Babies on the Move!

There is no minimum or maximum amount of time recommended for infants to be physically active. Infants should have many opportunities each day to move freely.

  • Infants should not be confined to cribs or strollers for more than a few minutes after they wake up or come back from their stroll.
  • Activities should match each baby’s abilities.
  • Activities should be brought to infants who are not mobile.
  • Infants who are able to sit independently or are mobile can get to the toys they want to play with.

Promoting Healthy Social Behaviors in Child Care Centers
Help is available for child care providers who care for children with challenging behaviors.

Promoting Healthy Social Behaviors in Child Care Centers is an initiative of the NC Resource and Referral Council, funded by the NC DCD. Behavior specialists are available to every county in North Carolina. They can visit regulated child care centers and observe children. They will work with child care providers to develop strategies to reduce and prevent challenging behaviors in the classroom. They can suggest new approaches to try to make classrooms calmer and
happier places. They offer training statewide for families and for caregivers who work at home or in centers.

For information contact Jesse Norris: (910) 642-8189 or 800-653-5212, ext. 22 or jnorris@sccnc.edu.

Infant/Toddler Enhancement Project

Did you know that more growth and development takes place during the first three years of life than at any other time? NC’s Infant/Toddler Enhancement Project can help you improve the quality of the care you provide for your youngest children.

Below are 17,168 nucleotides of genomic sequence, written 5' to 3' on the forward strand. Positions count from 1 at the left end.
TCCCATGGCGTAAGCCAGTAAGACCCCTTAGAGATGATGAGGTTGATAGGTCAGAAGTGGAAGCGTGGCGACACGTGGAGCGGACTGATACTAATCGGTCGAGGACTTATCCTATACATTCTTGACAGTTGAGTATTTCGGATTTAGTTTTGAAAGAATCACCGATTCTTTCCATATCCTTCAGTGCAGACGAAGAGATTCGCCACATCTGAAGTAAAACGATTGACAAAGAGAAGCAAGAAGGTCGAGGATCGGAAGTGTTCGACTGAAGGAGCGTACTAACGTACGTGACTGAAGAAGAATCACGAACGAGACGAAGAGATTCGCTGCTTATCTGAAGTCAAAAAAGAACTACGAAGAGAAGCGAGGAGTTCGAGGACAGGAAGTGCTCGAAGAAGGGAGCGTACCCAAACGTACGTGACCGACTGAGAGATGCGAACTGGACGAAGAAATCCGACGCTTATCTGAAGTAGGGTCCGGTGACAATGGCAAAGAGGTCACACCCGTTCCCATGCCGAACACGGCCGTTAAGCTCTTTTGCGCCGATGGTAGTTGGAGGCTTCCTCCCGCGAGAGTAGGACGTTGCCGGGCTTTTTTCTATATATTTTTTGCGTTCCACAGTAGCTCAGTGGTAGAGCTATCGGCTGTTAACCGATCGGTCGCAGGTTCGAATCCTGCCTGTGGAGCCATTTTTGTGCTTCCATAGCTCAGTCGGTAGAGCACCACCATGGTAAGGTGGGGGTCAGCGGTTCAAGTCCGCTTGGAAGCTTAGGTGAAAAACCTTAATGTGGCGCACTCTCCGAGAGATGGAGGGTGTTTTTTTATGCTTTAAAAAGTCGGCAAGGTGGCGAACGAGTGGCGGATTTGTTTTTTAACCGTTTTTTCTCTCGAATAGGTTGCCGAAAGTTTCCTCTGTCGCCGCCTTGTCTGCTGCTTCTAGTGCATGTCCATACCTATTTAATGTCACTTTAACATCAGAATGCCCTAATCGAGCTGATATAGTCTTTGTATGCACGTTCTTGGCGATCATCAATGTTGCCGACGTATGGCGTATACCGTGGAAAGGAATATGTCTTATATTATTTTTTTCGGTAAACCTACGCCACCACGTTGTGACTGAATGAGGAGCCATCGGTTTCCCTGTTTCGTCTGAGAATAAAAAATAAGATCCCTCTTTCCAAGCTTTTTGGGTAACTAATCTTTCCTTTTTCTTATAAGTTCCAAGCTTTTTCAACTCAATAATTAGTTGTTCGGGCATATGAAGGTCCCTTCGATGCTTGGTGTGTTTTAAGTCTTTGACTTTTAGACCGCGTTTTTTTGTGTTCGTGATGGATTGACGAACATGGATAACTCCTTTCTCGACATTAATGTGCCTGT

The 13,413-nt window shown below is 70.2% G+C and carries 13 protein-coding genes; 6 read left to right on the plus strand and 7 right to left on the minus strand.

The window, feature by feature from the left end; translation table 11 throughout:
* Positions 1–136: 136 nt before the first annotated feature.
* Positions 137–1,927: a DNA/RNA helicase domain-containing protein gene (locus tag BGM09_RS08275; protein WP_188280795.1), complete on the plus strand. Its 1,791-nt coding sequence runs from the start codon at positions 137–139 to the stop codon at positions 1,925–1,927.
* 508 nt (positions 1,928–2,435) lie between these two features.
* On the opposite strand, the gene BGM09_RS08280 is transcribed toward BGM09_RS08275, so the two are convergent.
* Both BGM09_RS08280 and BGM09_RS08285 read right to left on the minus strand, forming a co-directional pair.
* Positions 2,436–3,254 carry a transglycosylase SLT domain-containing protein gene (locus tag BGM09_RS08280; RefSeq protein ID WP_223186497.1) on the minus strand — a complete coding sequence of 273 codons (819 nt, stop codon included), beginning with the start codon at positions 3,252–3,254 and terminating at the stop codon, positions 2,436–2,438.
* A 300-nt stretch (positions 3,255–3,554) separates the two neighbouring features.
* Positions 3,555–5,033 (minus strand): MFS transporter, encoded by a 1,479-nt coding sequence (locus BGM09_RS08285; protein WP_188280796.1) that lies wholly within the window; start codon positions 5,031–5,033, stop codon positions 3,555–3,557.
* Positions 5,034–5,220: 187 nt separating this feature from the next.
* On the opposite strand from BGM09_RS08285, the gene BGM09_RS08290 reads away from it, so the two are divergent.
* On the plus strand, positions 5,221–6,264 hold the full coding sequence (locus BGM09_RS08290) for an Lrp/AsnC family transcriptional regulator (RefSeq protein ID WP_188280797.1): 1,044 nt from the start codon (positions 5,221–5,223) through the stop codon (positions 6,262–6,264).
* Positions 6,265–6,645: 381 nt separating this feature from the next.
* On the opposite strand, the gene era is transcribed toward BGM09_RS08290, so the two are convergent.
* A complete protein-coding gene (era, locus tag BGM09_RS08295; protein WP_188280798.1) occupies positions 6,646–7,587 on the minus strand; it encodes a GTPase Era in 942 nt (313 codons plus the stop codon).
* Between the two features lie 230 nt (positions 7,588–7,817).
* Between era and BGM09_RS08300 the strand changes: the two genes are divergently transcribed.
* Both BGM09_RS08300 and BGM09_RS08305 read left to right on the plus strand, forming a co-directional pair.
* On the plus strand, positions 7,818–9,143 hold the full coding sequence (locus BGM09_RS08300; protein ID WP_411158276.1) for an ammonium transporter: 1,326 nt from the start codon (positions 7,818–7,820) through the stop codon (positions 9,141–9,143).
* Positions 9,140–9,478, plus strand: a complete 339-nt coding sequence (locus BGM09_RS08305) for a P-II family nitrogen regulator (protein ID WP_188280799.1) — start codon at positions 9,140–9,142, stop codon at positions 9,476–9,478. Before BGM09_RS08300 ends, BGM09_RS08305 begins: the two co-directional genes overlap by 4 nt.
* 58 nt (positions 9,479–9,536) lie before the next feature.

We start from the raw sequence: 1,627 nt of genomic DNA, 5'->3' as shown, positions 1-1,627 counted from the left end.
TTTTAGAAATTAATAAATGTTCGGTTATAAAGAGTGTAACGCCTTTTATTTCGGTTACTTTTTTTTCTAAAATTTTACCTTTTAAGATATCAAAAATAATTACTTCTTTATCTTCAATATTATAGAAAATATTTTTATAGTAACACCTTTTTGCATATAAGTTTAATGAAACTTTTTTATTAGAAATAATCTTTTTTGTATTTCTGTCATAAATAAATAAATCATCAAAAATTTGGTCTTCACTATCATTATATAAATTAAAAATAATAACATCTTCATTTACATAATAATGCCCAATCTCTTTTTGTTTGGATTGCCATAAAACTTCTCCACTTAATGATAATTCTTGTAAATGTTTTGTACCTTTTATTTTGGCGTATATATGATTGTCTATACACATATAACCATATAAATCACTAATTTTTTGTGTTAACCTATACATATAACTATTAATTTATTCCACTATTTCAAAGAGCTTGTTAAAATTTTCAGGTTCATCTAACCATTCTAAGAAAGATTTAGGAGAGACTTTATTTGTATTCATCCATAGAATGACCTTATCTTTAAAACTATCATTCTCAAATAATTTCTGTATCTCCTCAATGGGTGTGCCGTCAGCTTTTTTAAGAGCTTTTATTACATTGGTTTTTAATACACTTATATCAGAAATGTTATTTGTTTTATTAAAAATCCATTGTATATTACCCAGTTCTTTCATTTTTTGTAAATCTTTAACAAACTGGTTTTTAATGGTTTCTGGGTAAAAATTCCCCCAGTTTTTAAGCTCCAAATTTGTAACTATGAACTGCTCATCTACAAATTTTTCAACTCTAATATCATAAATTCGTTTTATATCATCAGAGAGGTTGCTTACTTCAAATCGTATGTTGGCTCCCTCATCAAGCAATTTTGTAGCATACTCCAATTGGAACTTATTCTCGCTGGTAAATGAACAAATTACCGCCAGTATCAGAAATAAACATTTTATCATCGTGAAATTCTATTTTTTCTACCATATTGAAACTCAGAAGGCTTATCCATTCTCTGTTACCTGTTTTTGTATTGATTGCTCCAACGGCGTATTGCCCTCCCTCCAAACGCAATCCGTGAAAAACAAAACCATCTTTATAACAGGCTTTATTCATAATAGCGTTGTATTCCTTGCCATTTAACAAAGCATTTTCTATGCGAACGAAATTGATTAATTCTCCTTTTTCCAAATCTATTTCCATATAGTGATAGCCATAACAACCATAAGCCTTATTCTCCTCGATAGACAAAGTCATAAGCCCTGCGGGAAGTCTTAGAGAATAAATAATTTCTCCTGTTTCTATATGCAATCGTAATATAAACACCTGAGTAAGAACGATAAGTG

For information contact Linda King: (910) 642-8189 or 800-653-5212, ext. 24 or lking@sccnc.edu.

NC School-Age Project

The School-age Specialist is available to help you arrange and furnish your school age classrooms with appropriate materials and experiences to engage your older children’s interests and learning.
For information about the School-age Project contact Mary Miller: (910) 642-8189 or 800-653-5212, ext. 23 or mmiller@sccnc.edu.

Teaching Caring Behaviors in Groups

  • In child care, plan a group time to allow each child to share and build a sense of community with his or her peers.
  • Plan group rules that include sticking together, no hurts, and having fun.
  • Say something positive about each child every day.
  • Midday circle time can help children to regroup and will allow children to tell what they have been doing during the morning.
  • Children who help plan their learning and choose their own activities will feel more in control, and they will feel more competent.
  • Plan transitions. Music, finger play, and poems can be signals to change activities smoothly.
  • Really listen when children speak. Seek to understand the message behind their words.

Reference: DeBord, Karen (2000), Childhood Aggression: Where Does It Come From? How Can It Be Managed? www.nncc.org/Child.Dev/aggression.html.


Lynn Leonard

Consumer Education and Referral Specialist

(910) 788-6462

Nesmith Building, room 222


Pam Cook

Regional Director, Child Care Resource & Referral